Friday, September 27, 2013

Il Gesù

Piazza del Gesù
Via degli Astalli

Not far from Piazza Venezia is the 16th century Chiesa del Gesù, the mother church of the Jesuits. 
It is said to be one of the first churches to introduce the Baroque style into architecture and art and has served as a model for Jesuit churches all over the world. 
Although the church's interior was designed originally to be plain and unadorned, in the 17th century patrons of the church commissioned many artists to add to the decorations inside the church to indicate their wealth and status. 
Today the church is visited for its beautiful, illusionistic ceiling fresco by the Baroque artist il Baciccio, a large mirror on the floor allows you to look at the ceiling to see the detail without straining your neck.
The church also holds Bernini's bust of Cardinal Robert Bellarmine from 1623 in the right of the sacristy. 
The altarpiece at the high altar is a Circumcision by Alessandro Capalti from the 19th century.
The third chapel on the right is decorated with ceiling, wall frescoes and the altarpiece of the Archangel Michael and the Angels by Federico Zuccari
The chapel next, dedicated to Saint Francis Xavier, was designed by Pietro da Cortona with the altarpiece of Saint Francis Xavier by Carlo Maratta
On the left side of the nave, opposite the chapel to Saint Francis Xavier is the Cappella di Sant' Ignazio. It holds the marble and bronze tomb of Ignatius Loyola, founder of the Jesuits. It was designed by Andrea Pozzo, who was also responsible for most of the decorations and the fantastic ceiling fresco in the church of Sant'Ignazio da Loyola.  
The third chapel on the left is the Cappella della SS Trinità decorated by Durante Alberti with the altarpiece by Francesco Bassano the Younger of the The Most Holy Trinity.
The left side's second chapel vault frescoes are by Niccolò Circignani, known as il Pomarancio.

Artists in il Gesù
Agostino Ciampelli
Alessandro Capalti
Andrea Pozzo
Durante Alberti
Francesco Bassano the Younger
Niccolò Circignani

il Baciccio
Carlo Maratta

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Helpful Hints

Getting Around

I found walking around Rome was the best way to see everything but the metro, trams and buses are an easy and cheap option also.

Most buses and metros do get crowded and tickets must be bought before boarding and validated when you first get on but it is a great way to get around and see Rome if you are short on time or suffer from sore feet.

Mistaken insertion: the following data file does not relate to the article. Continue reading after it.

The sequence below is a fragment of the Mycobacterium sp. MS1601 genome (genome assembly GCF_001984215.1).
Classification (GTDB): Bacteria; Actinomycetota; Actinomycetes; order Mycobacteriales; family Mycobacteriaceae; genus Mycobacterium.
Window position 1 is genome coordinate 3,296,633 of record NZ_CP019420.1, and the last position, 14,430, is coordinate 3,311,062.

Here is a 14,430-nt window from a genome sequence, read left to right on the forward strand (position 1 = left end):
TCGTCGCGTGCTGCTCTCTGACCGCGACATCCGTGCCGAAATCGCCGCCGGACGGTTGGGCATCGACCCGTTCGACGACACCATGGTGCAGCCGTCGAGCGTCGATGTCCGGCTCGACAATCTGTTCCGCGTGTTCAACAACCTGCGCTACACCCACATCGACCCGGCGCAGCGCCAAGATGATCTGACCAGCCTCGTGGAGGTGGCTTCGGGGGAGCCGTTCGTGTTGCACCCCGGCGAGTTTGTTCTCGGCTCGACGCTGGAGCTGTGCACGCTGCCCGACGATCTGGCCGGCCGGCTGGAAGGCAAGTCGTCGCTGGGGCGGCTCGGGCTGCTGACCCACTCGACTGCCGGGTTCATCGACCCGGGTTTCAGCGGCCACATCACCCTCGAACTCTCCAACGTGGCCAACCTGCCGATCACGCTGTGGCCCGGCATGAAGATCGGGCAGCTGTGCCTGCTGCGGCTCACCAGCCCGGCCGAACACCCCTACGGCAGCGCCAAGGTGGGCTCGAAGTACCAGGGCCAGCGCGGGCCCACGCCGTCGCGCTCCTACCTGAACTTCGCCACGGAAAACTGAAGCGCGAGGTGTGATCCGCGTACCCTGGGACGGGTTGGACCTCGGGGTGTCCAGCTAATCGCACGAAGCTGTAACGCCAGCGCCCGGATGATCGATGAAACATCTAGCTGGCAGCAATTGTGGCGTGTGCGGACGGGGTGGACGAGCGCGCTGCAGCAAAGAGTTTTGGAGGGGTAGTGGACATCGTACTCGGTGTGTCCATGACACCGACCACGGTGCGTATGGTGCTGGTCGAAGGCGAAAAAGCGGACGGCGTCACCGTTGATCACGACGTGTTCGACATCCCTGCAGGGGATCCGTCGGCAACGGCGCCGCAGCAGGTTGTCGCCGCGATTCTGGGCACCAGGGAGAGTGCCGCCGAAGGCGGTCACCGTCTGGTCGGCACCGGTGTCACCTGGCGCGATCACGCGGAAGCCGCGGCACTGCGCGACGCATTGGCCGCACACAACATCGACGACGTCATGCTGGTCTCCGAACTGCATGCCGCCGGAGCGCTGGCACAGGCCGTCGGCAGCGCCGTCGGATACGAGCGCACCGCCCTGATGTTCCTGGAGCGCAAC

Buses #40 and #64 starts at Termini and ends near St. Peter's traveling past other places of interest, returning the same way.

Bus #75 takes you past the Colosseum

Bus #910 takes you to Villa Borghese

#64 & #40 Express Bus


Piazza Venezia

Corso Vittorio Emanuele II

Campo de'Fiori

St. Peter's

The Electric buses that are around Rome can travel into the older parts of the city and wind around the narrow streets. Bus #116 travels though the streets of Centro Storico.

Ticket Options

B.I.T (Biglietto Integrato a Tempo) is the standard ticket valid for one metro,tram or bus ride for a 100 minute period.

B.I.G ( Biglietto Integrato a Giornaliero) is a daily ticket valid for unlimited metro, tram, bus and train travel within Rome.

B.T.I (Turistic) is a 3 day tourist ticket and the same as B.I.G but for more days of travel.

Purchasing Bus and Metro tickets.

Newsstands, train stations, metro stations, kiosks with the ATAC logo and tabacchi shops sell tickets for trams and buses.

Large fines apply to travelers not holding ticket. Tickets once they are validated, start from the time they have been stamped.

These are a few of my favourite books about Rome

The Cardinal's Hat by Mary Hollingsworth
This book tells the story of one of the sons of Lucrezia Borgia who became a cardinal during the 16th century.

The Tigress of Forli by Elizabeth Lev
I love this book telling the story of Caterina Sforza who was fighting against the Borgia pope to retain the rights of her land and her freedom.

The Popes by John Julius Norwich
A detailed but easy and enjoyable book to read about the history of the papacy and the popes.

The Pope's Daughter by Caroline P Murphy
This book describes in beautiful detail, the life and times of Pope Julius II daughter, Felice della Rovere.

The Families Who Made Rome by Anthony Majanlahti
I love this Book! It explains the families who made Rome what it is as we see it today and also looks at their triumphs, scandals and failures.

Rome by Robert Hughes
This book explains Rome from its beginning and expands on the Renaissance and Baroque until present times.

The Lost Painting by Jonathan Harr
Another of my favourite reads about a lost Caravaggio painting and the search for its provenance.